We understand the appeal of moving into a newly constructed home. After all, it's hard not to be enticed by brand-new appliances, floors, and heating, cooling, and electrical systems. Plus, buying an old place that needs work can be intimidating, especially for those of us whose only brush with restoring a house has come from watching reruns of "Fixer Upper."
However, home buyers can see all the beauty and potential in older houses. What some view as eyesores, others see as charm—four walls full of history that can't be duplicated. Besides the nostalgia factor, an old house can be a smart purchase for the sake of your wallet.
Take a look at the top reasons why buying an old house might just be the best decision you'll ever make.
1. Old homes are cheaper than new homes
What classifies as an older home? In general, if a home does not use or contain modern materials such as high-performance concrete, it qualifies as "old." Normally, these homes would have been built before 1970.
Shelley Cluff, a real estate broker and owner of Park Place Homes, in Midland, MI, explains that an older home gives you substantially more bang for your buck.
"On average, a comparably sized new construction can sell for 10% to 20% more than an older, updated home," she says. While newer homes might cost less to maintain, they are also built with different materials such as energy-efficient products that drive up the cost of building them and, by extension, the cost of buying them.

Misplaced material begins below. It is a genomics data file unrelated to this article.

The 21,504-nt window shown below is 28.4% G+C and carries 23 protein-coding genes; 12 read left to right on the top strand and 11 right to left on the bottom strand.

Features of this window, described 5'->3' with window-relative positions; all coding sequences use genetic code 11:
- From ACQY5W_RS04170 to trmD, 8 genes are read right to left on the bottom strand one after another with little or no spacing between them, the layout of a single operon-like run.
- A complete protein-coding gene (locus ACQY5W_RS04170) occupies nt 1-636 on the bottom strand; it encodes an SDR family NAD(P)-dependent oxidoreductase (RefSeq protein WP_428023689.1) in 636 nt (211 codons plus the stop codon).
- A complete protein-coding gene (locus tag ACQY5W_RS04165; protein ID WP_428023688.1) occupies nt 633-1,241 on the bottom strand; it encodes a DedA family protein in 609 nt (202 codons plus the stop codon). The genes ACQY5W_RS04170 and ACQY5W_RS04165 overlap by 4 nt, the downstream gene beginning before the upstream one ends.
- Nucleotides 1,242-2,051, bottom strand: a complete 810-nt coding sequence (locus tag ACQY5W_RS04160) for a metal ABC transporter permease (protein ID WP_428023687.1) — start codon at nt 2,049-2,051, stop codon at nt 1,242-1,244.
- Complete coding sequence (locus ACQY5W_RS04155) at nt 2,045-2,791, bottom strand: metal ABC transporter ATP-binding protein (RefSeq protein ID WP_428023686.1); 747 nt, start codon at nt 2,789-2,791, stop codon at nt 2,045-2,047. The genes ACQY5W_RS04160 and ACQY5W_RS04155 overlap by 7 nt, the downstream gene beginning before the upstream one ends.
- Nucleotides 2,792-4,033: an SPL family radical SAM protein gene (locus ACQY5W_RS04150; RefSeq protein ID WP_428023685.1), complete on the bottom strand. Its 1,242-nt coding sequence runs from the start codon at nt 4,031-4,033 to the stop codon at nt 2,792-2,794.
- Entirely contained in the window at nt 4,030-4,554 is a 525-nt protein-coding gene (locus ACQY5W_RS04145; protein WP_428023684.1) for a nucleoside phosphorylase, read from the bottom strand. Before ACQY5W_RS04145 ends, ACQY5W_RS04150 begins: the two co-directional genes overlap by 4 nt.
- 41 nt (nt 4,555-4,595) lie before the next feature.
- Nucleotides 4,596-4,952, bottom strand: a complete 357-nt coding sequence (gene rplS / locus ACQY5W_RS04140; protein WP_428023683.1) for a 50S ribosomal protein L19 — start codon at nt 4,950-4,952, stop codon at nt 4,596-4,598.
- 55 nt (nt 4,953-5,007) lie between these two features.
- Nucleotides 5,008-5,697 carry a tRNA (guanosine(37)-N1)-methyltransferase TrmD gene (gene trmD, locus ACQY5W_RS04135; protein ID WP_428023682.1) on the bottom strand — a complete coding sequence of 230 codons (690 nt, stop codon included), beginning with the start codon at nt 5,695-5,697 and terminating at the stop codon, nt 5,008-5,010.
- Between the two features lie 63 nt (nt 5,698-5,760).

2. Old homes have better-quality construction
The saying "they don't build 'em like they used to" is generally true. Established houses are built to last, and many aspects of the construction cannot be reproduced today. Older homes might be built with wood made from old-growth trees (trees that attained great age by not being significantly disturbed) and therefore more resistant to rot and warping.
Even the walls are likely different. In an older home they're probably built with plaster and lathe, making them structurally stronger than the drywall construction of modern homes. These older materials also provide a better sound barrier and insulation.
3. Old homes are often in established locations
When choosing a neighborhood, home buyers weigh a number of factors—including the school district, crime rate, and walkability. If you're looking at buying an old house, chances are it's in a well-established, and probably stable, area. This is a good thing.
4. Old homes have more character
See that mature oak tree towering over the front yard that took decades to reach such heights? You're not going to get that kind of curb appeal from a new construction.
Some older homes have managed to maintain the amenities that are characteristic of the era it was built in—for example, original crown molding, herringbone-patterned hardwood floors, and built-ins.
While newer homes will reflect the trends of current times, they won't satisfy other eclectic tastes. Victorian homes with authentic stained-glass windows or a midcentury sunken living room can't be found in modern houses. While many designers do emulate these characteristics, you might prefer to go for the real thing.
5. Lot size tends to be larger with old homes
Newer homes might come with newer amenities, but on the outside (specifically in the backyard) things aren't as remarkable. According to data from CoreLogic, new constructions tend to have a larger house with a smaller lot.
"The median size of a new home increased from 1,938 square feet in 1990 to 2,300 square feet in 2016, but lot sizes during this same period decreased from 8,250 square feet to 6,970 square feet."
In an effort to keep the cost of new homes down and bring in more revenue, homebuilders have favored building larger homes on smaller lots. Why?
"When home prices appreciate at a fast pace, the land value rises even faster, which in turn drives the cost of homes higher," according to CoreLogic.
So if a big backyard is on your list on nonnegotiables, you're most likely to find that in an older home.
courtesy of realtor.com